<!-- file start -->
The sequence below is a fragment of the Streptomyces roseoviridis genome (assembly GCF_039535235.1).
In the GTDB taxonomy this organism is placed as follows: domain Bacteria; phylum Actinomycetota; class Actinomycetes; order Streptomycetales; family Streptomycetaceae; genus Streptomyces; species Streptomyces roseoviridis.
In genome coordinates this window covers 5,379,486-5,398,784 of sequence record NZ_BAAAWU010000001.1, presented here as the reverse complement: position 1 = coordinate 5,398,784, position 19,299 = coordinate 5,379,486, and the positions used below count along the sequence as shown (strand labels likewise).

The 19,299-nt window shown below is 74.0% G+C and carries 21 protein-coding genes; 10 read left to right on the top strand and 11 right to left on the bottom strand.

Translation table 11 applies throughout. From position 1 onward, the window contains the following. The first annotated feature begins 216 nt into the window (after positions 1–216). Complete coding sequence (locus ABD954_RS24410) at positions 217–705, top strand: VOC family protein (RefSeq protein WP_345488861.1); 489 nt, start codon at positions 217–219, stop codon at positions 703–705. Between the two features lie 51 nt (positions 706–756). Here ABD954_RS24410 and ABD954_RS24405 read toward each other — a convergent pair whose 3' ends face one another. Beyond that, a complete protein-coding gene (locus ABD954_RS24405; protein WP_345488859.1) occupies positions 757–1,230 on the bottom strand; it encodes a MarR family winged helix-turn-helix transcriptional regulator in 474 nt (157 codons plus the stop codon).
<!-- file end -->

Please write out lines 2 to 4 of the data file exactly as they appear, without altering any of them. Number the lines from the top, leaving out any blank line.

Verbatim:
In the GTDB taxonomy this organism is placed as follows: domain Bacteria; phylum Actinomycetota; class Actinomycetes; order Streptomycetales; family Streptomycetaceae; genus Streptomyces; species Streptomyces roseoviridis.
In genome coordinates this window covers 5,379,486-5,398,784 of sequence record NZ_BAAAWU010000001.1, presented here as the reverse complement: position 1 = coordinate 5,398,784, position 19,299 = coordinate 5,379,486, and the positions used below count along the sequence as shown (strand labels likewise).

The 19,299-nt window shown below is 74.0% G+C and carries 21 protein-coding genes; 10 read left to right on the top strand and 11 right to left on the bottom strand.